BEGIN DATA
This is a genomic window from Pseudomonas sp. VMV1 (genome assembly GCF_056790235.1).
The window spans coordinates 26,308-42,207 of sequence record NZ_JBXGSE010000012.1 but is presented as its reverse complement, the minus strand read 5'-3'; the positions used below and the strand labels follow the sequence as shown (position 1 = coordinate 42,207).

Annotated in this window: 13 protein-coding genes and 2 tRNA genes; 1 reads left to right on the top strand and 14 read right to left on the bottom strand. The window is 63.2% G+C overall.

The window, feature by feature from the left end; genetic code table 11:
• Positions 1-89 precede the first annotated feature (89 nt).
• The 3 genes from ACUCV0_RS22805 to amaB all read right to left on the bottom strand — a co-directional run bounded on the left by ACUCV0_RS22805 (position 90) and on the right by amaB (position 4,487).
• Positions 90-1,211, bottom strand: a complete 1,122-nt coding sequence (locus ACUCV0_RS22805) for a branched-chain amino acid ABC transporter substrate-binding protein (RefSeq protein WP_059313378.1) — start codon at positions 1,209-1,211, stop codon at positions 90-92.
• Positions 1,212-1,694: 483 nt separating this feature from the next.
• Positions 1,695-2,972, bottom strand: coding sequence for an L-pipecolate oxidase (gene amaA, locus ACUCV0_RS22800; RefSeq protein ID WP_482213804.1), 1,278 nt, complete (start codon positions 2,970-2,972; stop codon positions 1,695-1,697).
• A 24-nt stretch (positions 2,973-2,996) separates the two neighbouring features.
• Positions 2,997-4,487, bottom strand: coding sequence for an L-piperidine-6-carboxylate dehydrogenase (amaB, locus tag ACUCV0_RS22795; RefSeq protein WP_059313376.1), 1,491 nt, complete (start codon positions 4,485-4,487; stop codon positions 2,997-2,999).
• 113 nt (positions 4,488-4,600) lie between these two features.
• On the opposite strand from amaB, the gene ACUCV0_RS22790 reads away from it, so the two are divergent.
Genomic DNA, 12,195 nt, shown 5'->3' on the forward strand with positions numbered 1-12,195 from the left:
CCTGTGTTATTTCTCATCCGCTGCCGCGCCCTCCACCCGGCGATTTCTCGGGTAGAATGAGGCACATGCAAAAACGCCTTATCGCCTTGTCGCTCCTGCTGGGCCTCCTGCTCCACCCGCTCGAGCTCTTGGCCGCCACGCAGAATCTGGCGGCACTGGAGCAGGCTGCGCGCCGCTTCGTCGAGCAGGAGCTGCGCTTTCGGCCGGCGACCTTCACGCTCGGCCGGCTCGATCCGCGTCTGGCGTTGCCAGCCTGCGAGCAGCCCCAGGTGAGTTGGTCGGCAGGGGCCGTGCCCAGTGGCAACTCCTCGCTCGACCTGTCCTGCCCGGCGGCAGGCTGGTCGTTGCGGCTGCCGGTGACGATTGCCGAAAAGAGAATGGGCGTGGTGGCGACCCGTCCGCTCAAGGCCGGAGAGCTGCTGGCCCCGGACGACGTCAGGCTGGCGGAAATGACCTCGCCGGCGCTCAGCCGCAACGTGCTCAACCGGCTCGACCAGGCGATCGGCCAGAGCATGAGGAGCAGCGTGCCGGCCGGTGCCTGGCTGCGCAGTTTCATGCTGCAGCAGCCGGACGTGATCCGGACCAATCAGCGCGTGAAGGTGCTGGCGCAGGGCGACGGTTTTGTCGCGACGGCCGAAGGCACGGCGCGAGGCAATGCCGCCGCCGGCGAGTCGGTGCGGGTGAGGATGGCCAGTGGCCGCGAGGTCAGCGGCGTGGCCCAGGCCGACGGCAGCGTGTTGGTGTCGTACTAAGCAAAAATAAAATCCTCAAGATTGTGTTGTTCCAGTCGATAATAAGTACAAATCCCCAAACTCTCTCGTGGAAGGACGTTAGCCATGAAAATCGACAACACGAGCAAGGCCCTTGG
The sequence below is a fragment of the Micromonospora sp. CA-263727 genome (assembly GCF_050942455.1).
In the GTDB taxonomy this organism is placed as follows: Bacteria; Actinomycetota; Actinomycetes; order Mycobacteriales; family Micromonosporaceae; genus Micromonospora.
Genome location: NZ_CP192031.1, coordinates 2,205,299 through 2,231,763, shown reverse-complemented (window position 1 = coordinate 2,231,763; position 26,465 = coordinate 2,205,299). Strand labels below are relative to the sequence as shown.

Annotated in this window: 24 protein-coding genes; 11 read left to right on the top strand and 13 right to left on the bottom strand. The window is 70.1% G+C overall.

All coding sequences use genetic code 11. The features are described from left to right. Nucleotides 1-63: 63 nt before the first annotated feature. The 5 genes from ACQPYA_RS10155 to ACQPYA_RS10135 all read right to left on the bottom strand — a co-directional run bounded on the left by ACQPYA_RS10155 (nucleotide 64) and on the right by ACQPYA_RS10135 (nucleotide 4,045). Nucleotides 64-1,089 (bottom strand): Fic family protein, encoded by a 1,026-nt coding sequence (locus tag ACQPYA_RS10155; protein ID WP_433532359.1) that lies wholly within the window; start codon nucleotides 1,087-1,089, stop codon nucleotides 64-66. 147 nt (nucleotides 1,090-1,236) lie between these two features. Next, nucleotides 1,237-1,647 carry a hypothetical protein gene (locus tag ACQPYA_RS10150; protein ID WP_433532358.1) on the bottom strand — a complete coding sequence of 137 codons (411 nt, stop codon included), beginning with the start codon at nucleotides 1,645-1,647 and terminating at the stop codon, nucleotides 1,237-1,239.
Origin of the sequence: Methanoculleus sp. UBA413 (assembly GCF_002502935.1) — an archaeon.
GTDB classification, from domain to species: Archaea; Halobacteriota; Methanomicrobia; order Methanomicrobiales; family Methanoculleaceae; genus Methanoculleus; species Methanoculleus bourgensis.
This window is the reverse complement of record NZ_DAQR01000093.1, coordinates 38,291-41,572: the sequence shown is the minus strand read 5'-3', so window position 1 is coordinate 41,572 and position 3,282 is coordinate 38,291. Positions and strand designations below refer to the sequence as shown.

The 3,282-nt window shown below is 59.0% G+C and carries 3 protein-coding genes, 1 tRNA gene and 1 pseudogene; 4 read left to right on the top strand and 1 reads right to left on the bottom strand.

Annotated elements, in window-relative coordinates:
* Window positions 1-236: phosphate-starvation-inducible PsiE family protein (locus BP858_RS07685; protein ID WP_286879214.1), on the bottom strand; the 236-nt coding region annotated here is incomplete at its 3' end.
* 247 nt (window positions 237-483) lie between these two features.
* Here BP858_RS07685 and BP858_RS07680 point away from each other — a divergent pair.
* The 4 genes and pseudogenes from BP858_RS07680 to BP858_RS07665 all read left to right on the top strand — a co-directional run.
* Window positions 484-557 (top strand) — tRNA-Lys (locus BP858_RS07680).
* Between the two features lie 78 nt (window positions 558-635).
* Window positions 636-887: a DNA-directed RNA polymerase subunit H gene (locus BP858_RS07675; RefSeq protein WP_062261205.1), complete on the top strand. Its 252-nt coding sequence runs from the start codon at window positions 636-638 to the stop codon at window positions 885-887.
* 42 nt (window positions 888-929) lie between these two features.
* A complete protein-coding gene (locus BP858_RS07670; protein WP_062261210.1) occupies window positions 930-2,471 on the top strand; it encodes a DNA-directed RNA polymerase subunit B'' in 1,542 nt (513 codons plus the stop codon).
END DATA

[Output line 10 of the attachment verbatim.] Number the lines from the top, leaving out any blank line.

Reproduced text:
• A 24-nt stretch (positions 2,973-2,996) separates the two neighbouring features.